PKI Authentication

This method is based on asymmetric cryptography. The client has a private key with which he or she signs an authentication server request. The system can verify the electronic signature using the client’s public key (usually in the form of a certificate). This confirms the client’s ownership of the private key.

A private or, alternatively, a user's secret key can be kept on a smart card, a cryptographic token, or simply in a file on a disk or removable drive. The token, like a smart card, basically uses a cryptographic chip with non-recoverable memory. The private key is generated directly inside the chip and this key cannot be copied to another medium. Keeping the secret key in a file is less secure, since someone can simply make a copy of the file.

PKI Advantage

A considerable advantage of certificate authentication is the practical impossibility of compromising a cryptographic token in the foreseeable time using a limited budget.

If other verification methods require some secret information to be stored centrally on the server, then in the case of PKI authentication, the system doesn’t store or operate anything with secret information. The only thing the server needs is to know which Certificate Authority (CA) issues the certificates. It is simply not possible to leak any passwords or other secret parameters from the authentication server.

The Disadvantage of PKI

The low level of user convenience when working with tokens and cards for authentication, as well as the limitations of the devices to which you can connect a smart card or USB token, explain the rare distribution of this method.

Mobile

Mobile authentication refers to the use of mobile devices, such as smartphones, to confirm entry.

A key pair is generated on the smartphone when registering with the system. The public key is sent to the authentication server, and the private key does not leave the smartphone and is used as in the usual certificate model.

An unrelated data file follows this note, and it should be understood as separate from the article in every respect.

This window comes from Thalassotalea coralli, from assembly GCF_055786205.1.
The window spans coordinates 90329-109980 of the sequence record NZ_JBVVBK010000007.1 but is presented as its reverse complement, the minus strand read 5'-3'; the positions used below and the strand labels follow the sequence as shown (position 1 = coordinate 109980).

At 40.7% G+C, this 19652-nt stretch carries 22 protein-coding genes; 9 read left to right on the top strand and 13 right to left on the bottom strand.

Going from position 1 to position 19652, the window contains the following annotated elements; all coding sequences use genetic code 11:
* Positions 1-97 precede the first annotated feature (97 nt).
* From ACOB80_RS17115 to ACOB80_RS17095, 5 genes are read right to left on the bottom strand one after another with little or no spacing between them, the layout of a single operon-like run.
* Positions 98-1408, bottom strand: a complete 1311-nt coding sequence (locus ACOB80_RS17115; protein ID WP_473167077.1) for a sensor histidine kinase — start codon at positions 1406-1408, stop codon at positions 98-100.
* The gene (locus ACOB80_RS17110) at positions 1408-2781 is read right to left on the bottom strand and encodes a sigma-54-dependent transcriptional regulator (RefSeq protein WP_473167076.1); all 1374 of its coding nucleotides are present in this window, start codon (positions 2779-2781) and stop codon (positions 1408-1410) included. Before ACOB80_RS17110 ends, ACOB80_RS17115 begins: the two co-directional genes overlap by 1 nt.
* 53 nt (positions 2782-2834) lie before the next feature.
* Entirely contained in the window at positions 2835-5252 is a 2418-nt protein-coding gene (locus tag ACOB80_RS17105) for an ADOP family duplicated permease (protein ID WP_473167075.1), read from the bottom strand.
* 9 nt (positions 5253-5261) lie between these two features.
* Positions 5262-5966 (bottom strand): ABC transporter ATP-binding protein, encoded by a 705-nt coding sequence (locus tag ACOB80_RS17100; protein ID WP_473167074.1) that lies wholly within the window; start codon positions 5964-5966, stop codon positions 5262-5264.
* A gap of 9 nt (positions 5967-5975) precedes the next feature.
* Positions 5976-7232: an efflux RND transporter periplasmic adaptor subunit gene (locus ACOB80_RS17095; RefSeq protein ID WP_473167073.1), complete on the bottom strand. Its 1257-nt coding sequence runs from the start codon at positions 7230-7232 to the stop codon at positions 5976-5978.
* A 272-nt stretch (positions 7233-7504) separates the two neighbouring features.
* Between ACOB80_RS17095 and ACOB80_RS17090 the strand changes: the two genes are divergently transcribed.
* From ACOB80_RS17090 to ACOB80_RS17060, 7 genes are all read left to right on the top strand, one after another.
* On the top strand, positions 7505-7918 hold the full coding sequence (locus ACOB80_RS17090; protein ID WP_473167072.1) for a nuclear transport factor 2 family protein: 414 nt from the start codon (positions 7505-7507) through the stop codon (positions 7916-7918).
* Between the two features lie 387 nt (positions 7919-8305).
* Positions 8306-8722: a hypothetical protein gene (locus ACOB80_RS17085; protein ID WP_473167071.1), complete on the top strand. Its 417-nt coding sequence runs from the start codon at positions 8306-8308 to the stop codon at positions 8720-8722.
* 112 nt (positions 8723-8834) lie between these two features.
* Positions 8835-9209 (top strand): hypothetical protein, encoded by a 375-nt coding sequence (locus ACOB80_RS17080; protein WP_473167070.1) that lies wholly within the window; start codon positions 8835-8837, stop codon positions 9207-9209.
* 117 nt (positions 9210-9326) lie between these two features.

The process of checking this factor usually occurs as follows:

  • The user enters username in the browser / application;
  • The server sends the request to the app on the smartphone. This is usually a random value (nounce);
  • The user confirms the verification on the smartphone by entering the PIN code;
  • The app produces a cryptographic signature and sends a signed response to the authentication server.

This is one of the most promising two-factor methods. On the one hand, it does not require the cost of purchasing additional devices. On the other hand, it provides a high level of protection based on public key cryptography.

Moreover, mobile authentication is characterised by another advantage – the use of a separate logical channel.

An example of very successful implementation of this authentication method is Nexus Personal Mobile – an application that works in conjunction with the Hybrid Access Gateway server. In addition to authentication itself, the application allows you to sign transactions. A transaction information message is displayed on the smartphone screen before the user authorises it.

Biometric

There are currently many biometric authentication systems available. As biometric characteristics of a person they use:

  • Fingerprint
  • Facial geometry
  • Retina
  • Handwriting
  • Heartbeat
  • And others

There are examples of centralised authentication systems by biometric parameters, but biometrics are mainly used for local authentication on the device: a laptop, a smartphone. Such systems allow you to exclude biometric data from the devices where they were collected and where they are checked.

Apps use these features to protect the input by replacing the PIN code. This does simplify user interaction.

Remember: Biometric authentication is based on the "similarity" of the current print, face, voice, etc. to the one that was studied by the system earlier. Small deviations from the sample present in the system will not lead to an authentication failure, in contrast to a small password change of even 1 character. That is, such a model cannot be called strict.